Triumph of the City
Triumph of the City: How Our Greatest Invention Makes us Richer, Smarter, Greener, Healthier, and HappierEdward Glaeser
The Penguin Press, 338 pp, $29.95
"If you love nature, stay away from it."
Counterintuitive, maybe, but economist Edward Glaeser makes a strong case for the argument in his provocative new Triumph of the City, an entertaining, occasionally annoying, and almost always thought-provoking look at how urban centers are socially, economically, and environmentally good for us. A Harvard professor who writes for the New York Times’ blog Economix and had recent pieces in The Atlantic and the Wall Street Journal, Glaeser is a senior fellow at the conservative-leaning Manhattan Institute, and he brings a free-marketeer’s eye to his environmental query. That makes for some interesting insights, some of which might not please traditional conservatives, many of whom view cities as cauldrons of criminality and dependence and see density as a sort of social engineering.
Example: Glaeser concludes that rising poverty may be a sign of a city’s success. "Cities aren’t full of poor people because cities make people poor," he writes, "but because cities attract poor people with the prospect of improving their lot in life." Because of this, he concludes, poverty-related social services costs should be borne not by local governments but federally -- a suggestion sure to raise eyebrows among the starve-the-government crowd.
At the book’s heart lies this belief: "Humans are an intensely social species that excels, like ants or gibbons, in producing things together." Cities are the key incubators of human innovation, and thus for building wealth.
Glaeser’s environmental analysis is, with a few exceptions, spot on. His exhortation to nature-lovers to stay away from nature comes after describing the time that Henry David Thoreau -- the 19th-century author beloved by 20th-century environmentalists -- accidentally burned 300 acres of woods. When people live close together, as they do in cities, they do less harm to the environment and the earth’s resources. They drive less. Their buildings, with shared walls, retain more heat. Their dwellings tend to be smaller.
"The average single-family detached home consumes 88 percent more electricity than the average apartment in a five-or-more-unit building," he writes. "The average suburban household consumes 27 percent more electricity than the average urban household." Gas consumption per family per year declines by 106 gallons as the number of residents per square mile doubles.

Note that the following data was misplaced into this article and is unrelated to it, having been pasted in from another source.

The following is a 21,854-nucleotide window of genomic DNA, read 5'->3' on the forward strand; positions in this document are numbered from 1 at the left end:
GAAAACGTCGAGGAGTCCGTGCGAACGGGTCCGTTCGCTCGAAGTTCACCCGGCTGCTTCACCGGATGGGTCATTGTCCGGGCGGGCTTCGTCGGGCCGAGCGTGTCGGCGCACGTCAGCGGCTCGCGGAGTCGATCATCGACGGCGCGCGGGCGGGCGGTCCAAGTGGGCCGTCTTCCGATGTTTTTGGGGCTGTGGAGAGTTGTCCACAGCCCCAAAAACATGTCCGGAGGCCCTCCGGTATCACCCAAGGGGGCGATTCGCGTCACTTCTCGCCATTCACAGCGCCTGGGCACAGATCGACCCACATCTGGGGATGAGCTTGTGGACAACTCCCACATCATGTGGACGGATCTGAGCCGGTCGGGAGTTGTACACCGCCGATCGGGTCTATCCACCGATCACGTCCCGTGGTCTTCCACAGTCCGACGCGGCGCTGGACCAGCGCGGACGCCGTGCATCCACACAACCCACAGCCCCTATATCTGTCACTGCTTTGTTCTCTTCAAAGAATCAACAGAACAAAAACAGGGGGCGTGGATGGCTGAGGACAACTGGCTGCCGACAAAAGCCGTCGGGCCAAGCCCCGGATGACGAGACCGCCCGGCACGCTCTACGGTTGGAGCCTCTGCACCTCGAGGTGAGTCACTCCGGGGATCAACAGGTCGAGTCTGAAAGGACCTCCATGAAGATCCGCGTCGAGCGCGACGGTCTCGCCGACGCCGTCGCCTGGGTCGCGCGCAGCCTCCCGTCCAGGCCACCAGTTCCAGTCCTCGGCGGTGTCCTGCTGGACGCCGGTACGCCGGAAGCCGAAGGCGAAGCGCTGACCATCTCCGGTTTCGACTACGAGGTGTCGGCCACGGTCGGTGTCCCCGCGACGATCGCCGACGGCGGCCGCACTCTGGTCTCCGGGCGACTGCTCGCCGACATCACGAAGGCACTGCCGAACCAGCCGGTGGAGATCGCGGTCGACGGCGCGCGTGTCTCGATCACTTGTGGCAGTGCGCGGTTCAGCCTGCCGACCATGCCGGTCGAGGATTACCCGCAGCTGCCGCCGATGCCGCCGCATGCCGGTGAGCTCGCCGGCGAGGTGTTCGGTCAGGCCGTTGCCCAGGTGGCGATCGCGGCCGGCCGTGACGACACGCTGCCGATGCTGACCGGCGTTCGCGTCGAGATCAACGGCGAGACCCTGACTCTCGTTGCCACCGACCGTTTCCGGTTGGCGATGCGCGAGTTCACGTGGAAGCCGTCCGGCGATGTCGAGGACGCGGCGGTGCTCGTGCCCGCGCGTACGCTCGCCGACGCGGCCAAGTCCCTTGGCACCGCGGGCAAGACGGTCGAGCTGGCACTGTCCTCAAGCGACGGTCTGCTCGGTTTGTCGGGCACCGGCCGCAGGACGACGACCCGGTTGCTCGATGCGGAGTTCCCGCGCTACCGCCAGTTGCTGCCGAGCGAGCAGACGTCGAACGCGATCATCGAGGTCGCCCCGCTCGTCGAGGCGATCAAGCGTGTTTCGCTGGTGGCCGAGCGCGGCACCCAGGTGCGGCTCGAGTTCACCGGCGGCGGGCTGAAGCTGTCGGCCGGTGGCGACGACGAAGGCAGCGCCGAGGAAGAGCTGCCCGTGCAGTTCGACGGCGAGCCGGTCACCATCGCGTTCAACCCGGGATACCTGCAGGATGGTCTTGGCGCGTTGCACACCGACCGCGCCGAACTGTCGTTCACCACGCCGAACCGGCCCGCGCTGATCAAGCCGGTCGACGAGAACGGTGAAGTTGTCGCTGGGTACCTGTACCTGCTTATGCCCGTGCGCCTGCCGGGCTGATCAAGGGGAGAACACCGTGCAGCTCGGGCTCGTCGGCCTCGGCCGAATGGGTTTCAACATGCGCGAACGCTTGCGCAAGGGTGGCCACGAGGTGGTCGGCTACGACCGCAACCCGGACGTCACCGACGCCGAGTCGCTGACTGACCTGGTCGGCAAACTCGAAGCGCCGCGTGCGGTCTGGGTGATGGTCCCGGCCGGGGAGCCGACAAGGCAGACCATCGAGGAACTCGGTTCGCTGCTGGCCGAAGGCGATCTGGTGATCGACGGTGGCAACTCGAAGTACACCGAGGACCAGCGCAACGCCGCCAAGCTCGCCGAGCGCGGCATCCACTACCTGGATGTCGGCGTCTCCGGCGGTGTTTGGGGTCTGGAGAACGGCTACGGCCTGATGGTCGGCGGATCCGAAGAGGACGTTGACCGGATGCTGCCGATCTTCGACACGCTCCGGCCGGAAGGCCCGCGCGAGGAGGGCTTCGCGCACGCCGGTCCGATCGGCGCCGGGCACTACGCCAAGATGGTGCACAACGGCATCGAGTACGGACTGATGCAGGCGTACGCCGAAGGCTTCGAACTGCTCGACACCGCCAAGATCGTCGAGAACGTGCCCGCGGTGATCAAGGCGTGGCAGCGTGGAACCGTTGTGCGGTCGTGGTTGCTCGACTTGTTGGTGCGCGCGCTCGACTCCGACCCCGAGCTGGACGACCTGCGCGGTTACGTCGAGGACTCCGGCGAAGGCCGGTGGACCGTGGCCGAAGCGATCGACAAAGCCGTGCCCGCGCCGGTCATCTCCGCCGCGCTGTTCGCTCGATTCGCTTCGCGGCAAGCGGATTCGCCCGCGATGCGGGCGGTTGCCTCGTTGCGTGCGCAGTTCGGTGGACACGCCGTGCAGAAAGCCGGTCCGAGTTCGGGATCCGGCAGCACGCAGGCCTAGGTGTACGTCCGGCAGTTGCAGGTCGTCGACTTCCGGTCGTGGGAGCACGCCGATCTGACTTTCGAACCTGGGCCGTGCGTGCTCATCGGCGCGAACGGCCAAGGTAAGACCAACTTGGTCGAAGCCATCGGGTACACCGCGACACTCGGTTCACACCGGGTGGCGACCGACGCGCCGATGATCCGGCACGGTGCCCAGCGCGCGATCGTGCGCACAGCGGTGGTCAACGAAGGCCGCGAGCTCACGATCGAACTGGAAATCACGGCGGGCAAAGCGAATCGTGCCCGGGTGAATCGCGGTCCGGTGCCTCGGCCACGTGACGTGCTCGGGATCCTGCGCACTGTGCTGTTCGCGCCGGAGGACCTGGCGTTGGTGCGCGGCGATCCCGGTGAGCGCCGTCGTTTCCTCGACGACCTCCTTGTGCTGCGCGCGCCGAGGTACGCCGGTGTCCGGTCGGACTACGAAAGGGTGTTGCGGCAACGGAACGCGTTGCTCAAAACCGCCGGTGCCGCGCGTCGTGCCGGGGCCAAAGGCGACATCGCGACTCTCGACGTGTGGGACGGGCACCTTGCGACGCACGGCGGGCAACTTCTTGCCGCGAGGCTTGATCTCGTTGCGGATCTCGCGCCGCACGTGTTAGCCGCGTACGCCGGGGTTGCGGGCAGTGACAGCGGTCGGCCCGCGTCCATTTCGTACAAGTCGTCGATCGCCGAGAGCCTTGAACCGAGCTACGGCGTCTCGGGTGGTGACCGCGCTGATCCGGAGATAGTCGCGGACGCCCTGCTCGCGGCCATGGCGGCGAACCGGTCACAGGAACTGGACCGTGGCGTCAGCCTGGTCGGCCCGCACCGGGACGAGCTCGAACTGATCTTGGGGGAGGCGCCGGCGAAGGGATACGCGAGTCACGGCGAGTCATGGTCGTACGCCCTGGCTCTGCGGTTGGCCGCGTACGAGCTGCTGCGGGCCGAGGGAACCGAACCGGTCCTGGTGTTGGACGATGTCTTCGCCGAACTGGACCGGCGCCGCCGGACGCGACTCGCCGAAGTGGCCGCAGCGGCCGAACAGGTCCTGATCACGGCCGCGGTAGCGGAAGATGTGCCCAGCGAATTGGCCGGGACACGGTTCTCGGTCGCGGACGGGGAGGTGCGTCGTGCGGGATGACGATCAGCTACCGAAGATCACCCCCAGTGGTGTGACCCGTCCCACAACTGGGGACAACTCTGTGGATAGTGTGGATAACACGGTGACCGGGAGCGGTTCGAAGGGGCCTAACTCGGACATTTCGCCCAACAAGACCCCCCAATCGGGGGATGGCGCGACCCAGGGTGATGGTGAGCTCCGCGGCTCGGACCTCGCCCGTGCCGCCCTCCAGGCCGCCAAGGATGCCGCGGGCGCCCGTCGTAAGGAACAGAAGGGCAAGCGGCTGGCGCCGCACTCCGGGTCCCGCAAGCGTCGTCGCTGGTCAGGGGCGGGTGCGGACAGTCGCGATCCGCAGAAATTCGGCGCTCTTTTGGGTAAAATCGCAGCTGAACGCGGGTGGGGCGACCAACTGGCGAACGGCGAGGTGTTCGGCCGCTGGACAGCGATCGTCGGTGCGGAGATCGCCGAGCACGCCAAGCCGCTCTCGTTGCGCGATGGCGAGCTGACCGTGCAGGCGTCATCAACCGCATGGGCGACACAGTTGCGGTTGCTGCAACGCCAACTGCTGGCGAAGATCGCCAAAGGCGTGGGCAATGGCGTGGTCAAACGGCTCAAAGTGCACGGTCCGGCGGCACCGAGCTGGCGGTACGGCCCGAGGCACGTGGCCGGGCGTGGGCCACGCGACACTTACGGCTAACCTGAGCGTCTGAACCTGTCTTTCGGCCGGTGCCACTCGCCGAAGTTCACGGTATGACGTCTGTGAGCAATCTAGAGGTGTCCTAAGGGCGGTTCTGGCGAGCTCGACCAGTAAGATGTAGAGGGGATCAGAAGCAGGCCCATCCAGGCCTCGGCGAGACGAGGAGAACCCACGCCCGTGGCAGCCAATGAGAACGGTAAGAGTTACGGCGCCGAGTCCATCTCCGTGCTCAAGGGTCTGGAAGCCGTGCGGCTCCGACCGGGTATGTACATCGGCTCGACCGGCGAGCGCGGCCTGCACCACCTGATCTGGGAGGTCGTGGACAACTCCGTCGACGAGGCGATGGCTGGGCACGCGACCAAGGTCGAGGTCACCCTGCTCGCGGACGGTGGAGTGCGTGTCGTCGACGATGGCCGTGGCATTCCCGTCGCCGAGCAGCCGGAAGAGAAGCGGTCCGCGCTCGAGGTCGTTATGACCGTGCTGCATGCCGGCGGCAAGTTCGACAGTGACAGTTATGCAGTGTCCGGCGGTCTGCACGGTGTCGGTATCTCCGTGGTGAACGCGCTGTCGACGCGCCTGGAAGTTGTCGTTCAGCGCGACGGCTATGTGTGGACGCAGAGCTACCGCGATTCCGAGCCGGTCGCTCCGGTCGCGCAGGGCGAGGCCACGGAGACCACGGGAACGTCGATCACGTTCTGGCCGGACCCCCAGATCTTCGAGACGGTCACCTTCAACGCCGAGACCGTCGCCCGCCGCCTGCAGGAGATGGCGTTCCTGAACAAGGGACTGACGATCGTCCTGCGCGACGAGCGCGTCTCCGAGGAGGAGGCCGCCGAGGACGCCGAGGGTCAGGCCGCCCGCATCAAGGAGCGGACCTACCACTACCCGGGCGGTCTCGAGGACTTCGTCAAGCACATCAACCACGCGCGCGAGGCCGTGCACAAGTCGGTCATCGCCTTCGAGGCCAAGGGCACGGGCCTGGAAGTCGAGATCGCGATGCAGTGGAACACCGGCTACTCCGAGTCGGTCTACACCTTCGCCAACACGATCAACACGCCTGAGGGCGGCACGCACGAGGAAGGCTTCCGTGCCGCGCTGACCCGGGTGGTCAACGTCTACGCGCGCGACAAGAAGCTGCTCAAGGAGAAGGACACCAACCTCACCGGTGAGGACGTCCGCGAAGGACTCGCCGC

These insights are similar to those in David Owen’s 2009 book Green Metropolis, but Glaeser’s policy prescriptions are stronger, if less politically practical. As a free-market economist, he supports both London-style congestion pricing, charging motorists a fee to drive in the center city, as well as a carbon tax, as incentives to use resources more efficiently. He is deeply critical of the home mortgage interest deduction and the federal interstate highway system as subsidies for suburban sprawl.
Yet in some other ways his conclusions, or at least his rhetoric, seem shallow. He flails environmentalists as NIMBYs and targets land conservation and historic preservation as major causes of sprawl, an overly simplistic analysis. Large-lot zoning requirements -- which he rightly disdains -- are surely a much bigger problem than sensible rules to protect water quality, farmlands, floodplains and wetlands, for instance.
For a guy who appears to have visited cities around the globe -- from Hong Kong to Houston -- Glaeser can be oddly oblivious to the fact that most cities are not New York. He lets textbook-bound theory blind him to the complexities of real-world urban economies. For instance, he equates residential "density" with "skyscrapers."
In his eyes, skyscrapers are the height of green living. But as architect Michael Mehaffy and others have pointed out, tall buildings can be less energy-efficient than shorter ones. In cities lacking the intense development pressure of a New York or Hong Kong -- i.e., most other U.S. cities -- one skyscraper can suck up a disproportionate chunk of the existing market, leading to the odd sight of tall towers surrounded by surface parking lots -- not your greenest landscape. As Charleston, S.C., Mayor Joe Riley has said, six five-story buildings may be preferable to one 30-story building.
Nor is the relationship between skyscrapers and sprawl as direct as Glaeser suggests. Witness the example of Charlotte, N.C. It has no downtown height limits, yet rapacious suburban sprawl continued even as condo towers sprouted in the center city.
Quibbles aside, the book deserves wide readership. With Glaeser’s credentials in libertarian and free-market circles, his scorn for sprawl will resonate more powerfully among those readers than would a similar message from a granola-dusted liberal. To spread the wisdom that cities are not, as Thomas Jefferson wrote, "pestilential to the morals, the health and the liberties of man," but are, instead, the greatest hope for our globe’s survival can only be a good thing.